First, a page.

10/19/2015 4:27:26 AM [HK2PR04MB1010] Initializing folder hierarchy from mailbox ‘xxxx.onmicrosoft.com\6be5af13-590d-4461-b6bf-07a39d6767c9 (Primary)’: 56 folders total.
10/19/2015 4:27:26 AM [HK2PR04MB1010] Folder creation progress: 0 folders created in mailbox ‘xxxx.onmicrosoft.com\6be5af13-590d-4461-b6bf-07a39d6767c9 (Primary)’.
10/19/2015 4:28:30 AM [HK2PR04MB1010] Folder hierarchy initialized for mailbox ‘xxxx.onmicrosoft.com\6be5af13-590d-4461-b6bf-07a39d6767c9 (Primary)’: 55 folders created.
10/19/2015 4:28:30 AM [HK2PR04MB1010] Stage: CreatingInitialSyncCheckpoint. Percent complete: 15.
10/19/2015 4:28:30 AM [HK2PR04MB1010] Initial sync checkpoint progress: 0/56 folders processed. Currently processing mailbox ‘xxxx.onmicrosoft.com\6be5af13-590d-4461-b6bf-07a39d6767c9 (Primary)’.
10/19/2015 4:29:10 AM [HK2PR04MB1010] Initial sync checkpoint completed: 49 folders processed.
10/19/2015 4:29:10 AM [HK2PR04MB1010] Stage: LoadingMessages. Percent complete: 20.
10/19/2015 4:30:06 AM [HK2PR04MB1010] Messages have been enumerated successfully. 3569 items loaded. Total size: 262.4 MB (275,191,505 bytes).
10/19/2015 4:30:06 AM [HK2PR04MB1010] Stage: CopyingMessages. Percent complete: 25.
10/19/2015 4:30:06 AM [HK2PR04MB1010] Copy progress: 0/3569 messages, 0 B (0 bytes)/262.4 MB (275,191,505 bytes), 32/56 folders completed.
10/19/2015 4:33:06 AM [HK2PR04MB1010] Transient error DataExportTransientException has occurred. The system will retry (1/60).
10/19/2015 4:34:41 AM [HK2PR04MB1010] The Microsoft Exchange Mailbox Replication service ‘HK2PR04MB1010.apcprd04.prod.outlook.com’ (15.1.300.10 caps:7FFF) is examining the request.
10/19/2015 4:34:42 AM [HK2PR04MB1010] Connected to target mailbox ‘xxxx.onmicrosoft.com\6be5af13-590d-4461-b6bf-07a39d6767c9 (Primary)’, database ‘APCPR04DG064-db006’, Mailbox server ‘HK2PR04MB1010.apcprd04.prod.outlook.com’ Version 15.1 (Build 300.0).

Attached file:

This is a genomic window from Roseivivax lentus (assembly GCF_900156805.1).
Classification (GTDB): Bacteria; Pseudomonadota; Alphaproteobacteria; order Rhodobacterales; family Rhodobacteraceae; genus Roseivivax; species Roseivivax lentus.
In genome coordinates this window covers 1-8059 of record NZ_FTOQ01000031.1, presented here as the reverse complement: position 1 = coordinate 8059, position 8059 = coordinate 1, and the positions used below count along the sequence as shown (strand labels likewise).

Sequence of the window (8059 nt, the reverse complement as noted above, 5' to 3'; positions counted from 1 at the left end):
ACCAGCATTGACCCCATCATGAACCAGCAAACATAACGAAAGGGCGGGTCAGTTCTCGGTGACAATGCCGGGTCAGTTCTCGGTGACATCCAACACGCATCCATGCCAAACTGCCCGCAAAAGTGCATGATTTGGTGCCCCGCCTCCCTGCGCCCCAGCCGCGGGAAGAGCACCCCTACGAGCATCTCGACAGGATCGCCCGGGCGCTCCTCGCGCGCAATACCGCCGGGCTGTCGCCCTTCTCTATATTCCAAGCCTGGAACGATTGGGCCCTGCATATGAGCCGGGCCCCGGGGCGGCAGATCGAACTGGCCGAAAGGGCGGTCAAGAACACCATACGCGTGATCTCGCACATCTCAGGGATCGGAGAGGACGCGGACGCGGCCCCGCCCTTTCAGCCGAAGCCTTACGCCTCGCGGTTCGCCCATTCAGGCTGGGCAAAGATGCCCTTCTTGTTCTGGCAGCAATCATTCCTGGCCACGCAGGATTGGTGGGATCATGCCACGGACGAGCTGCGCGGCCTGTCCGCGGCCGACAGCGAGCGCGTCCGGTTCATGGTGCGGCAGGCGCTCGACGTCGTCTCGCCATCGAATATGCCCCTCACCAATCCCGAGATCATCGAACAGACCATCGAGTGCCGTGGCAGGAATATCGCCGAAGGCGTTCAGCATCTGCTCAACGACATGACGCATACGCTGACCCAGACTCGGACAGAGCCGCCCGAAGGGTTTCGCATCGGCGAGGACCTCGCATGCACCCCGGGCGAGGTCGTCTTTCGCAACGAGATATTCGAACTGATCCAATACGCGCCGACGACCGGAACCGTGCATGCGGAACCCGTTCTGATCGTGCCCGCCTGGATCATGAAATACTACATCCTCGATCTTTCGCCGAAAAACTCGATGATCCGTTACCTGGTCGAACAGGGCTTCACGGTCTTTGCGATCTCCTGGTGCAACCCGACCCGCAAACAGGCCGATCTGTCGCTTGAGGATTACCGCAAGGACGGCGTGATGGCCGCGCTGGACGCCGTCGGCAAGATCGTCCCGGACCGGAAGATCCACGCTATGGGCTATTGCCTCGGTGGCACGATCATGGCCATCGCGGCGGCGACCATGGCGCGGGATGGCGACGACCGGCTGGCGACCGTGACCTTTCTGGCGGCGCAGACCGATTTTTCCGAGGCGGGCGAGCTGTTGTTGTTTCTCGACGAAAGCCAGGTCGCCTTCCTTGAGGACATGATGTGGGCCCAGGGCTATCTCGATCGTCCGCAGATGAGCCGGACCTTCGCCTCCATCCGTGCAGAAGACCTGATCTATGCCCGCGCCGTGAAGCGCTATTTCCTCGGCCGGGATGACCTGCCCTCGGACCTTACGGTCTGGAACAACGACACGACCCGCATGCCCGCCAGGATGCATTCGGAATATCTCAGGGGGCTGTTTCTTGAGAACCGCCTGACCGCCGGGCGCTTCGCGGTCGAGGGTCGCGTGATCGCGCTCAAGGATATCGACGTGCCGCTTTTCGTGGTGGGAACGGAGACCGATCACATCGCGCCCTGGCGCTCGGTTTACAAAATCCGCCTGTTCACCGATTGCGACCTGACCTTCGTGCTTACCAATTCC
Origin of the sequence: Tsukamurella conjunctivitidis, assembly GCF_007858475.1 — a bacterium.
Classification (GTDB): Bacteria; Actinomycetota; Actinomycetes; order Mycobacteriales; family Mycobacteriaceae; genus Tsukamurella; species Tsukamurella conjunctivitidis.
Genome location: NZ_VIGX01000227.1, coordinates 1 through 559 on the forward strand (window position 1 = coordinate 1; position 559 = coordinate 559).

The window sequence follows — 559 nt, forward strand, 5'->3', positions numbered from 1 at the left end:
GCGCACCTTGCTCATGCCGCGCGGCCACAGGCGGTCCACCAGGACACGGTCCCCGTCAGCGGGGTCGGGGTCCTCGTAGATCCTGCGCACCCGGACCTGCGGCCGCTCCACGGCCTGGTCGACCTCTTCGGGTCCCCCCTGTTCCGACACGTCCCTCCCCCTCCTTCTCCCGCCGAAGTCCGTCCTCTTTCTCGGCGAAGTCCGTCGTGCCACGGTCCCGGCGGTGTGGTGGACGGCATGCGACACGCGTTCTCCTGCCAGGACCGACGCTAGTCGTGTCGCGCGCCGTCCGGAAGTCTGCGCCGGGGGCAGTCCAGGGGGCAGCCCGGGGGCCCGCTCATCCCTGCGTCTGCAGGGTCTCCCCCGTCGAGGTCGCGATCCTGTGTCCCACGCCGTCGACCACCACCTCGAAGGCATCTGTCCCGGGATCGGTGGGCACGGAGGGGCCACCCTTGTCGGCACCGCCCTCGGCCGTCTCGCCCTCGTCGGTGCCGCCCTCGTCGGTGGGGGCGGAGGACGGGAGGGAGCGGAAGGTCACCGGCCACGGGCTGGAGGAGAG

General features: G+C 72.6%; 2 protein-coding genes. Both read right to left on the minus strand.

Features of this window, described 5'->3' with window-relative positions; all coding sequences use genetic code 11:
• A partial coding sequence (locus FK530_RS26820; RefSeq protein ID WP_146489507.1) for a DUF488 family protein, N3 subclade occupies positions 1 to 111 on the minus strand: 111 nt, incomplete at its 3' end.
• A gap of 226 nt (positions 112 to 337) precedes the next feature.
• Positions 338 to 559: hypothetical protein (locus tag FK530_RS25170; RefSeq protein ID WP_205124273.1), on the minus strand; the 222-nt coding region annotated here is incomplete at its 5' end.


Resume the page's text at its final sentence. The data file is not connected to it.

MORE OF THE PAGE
10/19/2015 4:34:49 AM [HK2PR04MB1010] Connected to source mailbox ‘xxxx.onmicrosoft.com\6be5af13-590d-4461-b6bf-07a39d6767c9 (Primary)’, database ‘XXXX’, Mailbox server ‘XXXX’ Version 15.0 (Build 1076.0), proxy server ‘XXXX’ 15.0.1076.6 caps:1F7FFFFFCB07FFFF.
10/19/2015 4:34:51 AM [HK2PR04MB1010] Request processing continued, stage LoadingMessages.
10/19/2015 4:35:48 AM [HK2PR04MB1010] Messages have been enumerated successfully. 3569 items loaded. Total size: 262.4 MB (275,191,505 bytes).
10/19/2015 4:35:48 AM [HK2PR04MB1010] Stage: CopyingMessages. Percent complete: 25.
10/19/2015 4:35:48 AM [HK2PR04MB1010] Copy progress: 0/3569 messages, 0 B (0 bytes)/262.4 MB (275,191,505 bytes), 32/56 folders completed.
10/19/2015 4:39:04 AM [HK2PR04MB1010] Transient error DataExportTransientException has occurred. The system will retry (1/60).

Surprisingly when I create a new mailbox in Exchange on-premises, initiate a directory synchronization and try to move that mailbox to the Office 365 tenant no issues were found. But whenever I tried to move existing mailboxes the issue is persistent. I though of reducing the mailbox size but in this scenario it was not an option.